Possession of drug paraphernalia in Florida is a misdemeanor. To have a pipe or to have a syringe or a cutting tool or a scale, that is a misdemeanor but generally when the police find those items, they also find illegal drugs. That is just an additional charge that is added to the indictment or information against you. Sometimes, it is rare, but sometimes people are stopped and searched and they might have a pipe with no residue on it and they do not have any drugs in their possession and some people will be charged specifically with that crime but the consequences of it being a misdemeanor are not that severe.
There is also, in regards to controlled substances, a number of laws that prohibit their possession with intent to sell or sale within one-thousand feet of different types of buildings or businesses that enhance the penalty. Possession of any controlled substance with intent to sell within one-thousand feet of a school, any type of school, assisted living facility, they outlaw your possession with intent to sell within a one-thousand feet of a convenience store, so any store could qualify for that or within one-thousand feet of any type of a religious building. I have had cases where my client was alleged to have attempted to sell a controlled substance in a parking lot of a furniture store.
It just so happened that a few blocks away, there was a school, had no relation to this furniture store parking lot but the police measured the distance from an aerial perspective, how far exactly that parking lot was from the school and it just came in under one-thousand feet and got charged with possession with intent to sell within one-thousand feet of the school. It becomes real tough if you are in that business to not violate that enhancement provision in the law.
Is It Mandatory For An Officer To Have A Search Warrant When Looking For Drugs?
The search of homes is much more protected than the search of automobiles. Let us start with automobiles. The police have a right to stop a vehicle if they have reasonable suspicion that an offense was committed. Any traffic violation gives the officers the right to stop a vehicle. Unless something more has developed from that stop that gives them probable cause to search. Reasonable suspicion is the lowest threshold required to stop the car, probable cause is the next threshold which has to be proven to search the vehicle unless permission is given. Unfortunately, so many people when they are stopped and asked if the police search their car, say yes where they do not have to say that, waive any claim of an illegal search if it turns up possession of contraband.
You do not have to let the police search and if they search and find contraband and they did not have probable cause, then the exclusionary rule would suppress any evidence and they would not be able to prosecute you for the possession of their contraband. Once they have reasonable suspicion to stop, so if they claim that you are speeding or you did not come to a complete stop at a sign or a light or you are weaving or whatever reason they might choose to pull your car over, that gives them a right to stop you. It does not give them the right to search you. What I have seen a lot happening more recently is that police claim that when they make the stop, they smell of burnt marijuana. It has been upheld by the appellate courts of Florida, so if they claim they smell burnt marijuana, they have got a right to search, it gives them probable cause.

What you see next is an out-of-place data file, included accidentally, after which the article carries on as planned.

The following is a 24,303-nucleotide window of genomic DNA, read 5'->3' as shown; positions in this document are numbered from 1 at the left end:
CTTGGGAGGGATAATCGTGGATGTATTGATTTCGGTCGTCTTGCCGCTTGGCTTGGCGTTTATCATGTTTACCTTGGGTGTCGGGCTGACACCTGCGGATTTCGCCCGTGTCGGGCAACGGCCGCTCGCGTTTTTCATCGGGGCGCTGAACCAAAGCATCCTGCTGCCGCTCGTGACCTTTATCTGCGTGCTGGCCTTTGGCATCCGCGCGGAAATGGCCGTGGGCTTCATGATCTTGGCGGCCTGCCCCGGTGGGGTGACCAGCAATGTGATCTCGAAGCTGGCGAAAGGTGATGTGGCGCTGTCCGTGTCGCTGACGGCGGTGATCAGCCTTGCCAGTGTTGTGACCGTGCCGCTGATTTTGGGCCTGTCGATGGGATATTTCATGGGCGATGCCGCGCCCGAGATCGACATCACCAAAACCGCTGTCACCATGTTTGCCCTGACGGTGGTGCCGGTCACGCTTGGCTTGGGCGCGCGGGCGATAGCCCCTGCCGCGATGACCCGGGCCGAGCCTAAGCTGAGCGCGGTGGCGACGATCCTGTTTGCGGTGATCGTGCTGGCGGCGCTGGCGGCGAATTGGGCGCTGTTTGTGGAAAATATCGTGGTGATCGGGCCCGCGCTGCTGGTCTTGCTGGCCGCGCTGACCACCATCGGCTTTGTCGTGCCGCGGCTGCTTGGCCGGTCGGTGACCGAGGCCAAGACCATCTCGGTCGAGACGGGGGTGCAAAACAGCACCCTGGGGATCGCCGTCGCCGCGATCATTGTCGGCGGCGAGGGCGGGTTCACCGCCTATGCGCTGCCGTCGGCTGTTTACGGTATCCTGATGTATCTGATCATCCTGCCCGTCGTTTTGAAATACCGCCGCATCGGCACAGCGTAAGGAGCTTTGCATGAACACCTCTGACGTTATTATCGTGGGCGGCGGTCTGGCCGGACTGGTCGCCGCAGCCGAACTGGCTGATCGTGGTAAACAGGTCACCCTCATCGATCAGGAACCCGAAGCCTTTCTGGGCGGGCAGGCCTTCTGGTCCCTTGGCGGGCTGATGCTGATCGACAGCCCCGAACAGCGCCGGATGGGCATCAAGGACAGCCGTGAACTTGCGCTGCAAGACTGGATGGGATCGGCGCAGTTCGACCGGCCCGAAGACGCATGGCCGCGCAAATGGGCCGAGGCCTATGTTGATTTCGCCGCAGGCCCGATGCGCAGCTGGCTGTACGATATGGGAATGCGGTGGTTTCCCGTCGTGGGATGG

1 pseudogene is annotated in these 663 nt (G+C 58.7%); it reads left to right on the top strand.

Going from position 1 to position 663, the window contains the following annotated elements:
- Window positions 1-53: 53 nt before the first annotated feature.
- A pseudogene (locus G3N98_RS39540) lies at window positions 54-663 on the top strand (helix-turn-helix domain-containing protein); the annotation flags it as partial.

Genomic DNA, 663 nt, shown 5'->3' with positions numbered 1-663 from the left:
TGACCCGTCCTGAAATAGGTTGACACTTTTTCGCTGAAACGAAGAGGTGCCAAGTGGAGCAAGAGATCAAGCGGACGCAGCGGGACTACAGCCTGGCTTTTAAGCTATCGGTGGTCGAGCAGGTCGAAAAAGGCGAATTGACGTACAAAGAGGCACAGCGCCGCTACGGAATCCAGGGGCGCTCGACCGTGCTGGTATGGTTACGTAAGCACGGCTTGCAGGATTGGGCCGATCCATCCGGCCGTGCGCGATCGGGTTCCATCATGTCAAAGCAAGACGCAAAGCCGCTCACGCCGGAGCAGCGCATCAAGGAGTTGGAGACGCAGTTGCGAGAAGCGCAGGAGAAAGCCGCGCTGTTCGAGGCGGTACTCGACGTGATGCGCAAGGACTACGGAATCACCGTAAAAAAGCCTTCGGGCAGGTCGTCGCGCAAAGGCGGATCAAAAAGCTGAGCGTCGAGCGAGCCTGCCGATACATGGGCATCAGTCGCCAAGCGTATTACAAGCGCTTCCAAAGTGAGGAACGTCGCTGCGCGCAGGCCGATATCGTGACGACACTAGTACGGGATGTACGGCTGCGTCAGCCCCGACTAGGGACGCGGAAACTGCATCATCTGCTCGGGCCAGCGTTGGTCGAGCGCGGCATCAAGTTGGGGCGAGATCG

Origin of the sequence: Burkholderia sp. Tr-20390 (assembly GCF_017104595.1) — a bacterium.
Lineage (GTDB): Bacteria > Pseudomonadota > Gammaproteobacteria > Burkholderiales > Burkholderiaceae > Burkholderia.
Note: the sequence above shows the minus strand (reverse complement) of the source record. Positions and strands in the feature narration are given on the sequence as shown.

Anything they find pursuant to the search is subject to be brought in against you. Some officers lie about that because they know that is a trump card to validate their search. If that happens, though, and they do not find any marijuana, pipes or any marijuana cigarettes that are burnt down, if there is no corroborating evidence, then you still have a shot at challenging the officer’s honesty because the officer’s claims of smelling burnt marijuana suggest that he should find something that corroborates that during the search and if there is none, it makes a pretty strong argument that the officer lied. Oftentimes, when cars are stopped, if the officer sees people ducking under the seats that can give rise to probable cause. There is an exception to searches when officers’ safety is suggested.
The officer has a right to search for his own protection the individuals and the areas within the car that they were at, so again, oftentimes, I will see a police report saying, “As the car was pulling over after I activated my lights, I saw a lot of ‘furtive movement’ – ducking, reaching under seats, stuff like that”. That has been a wealth for the police to get around the probable cause issue. But if there are not any movements, if there is not any burnt marijuana smell and there is nothing else suggesting any improper conduct, the officer has absolutely no right to go searching a vehicle and if he does without consent, that would allow for a motion to suppress any contraband that they might find in that search.
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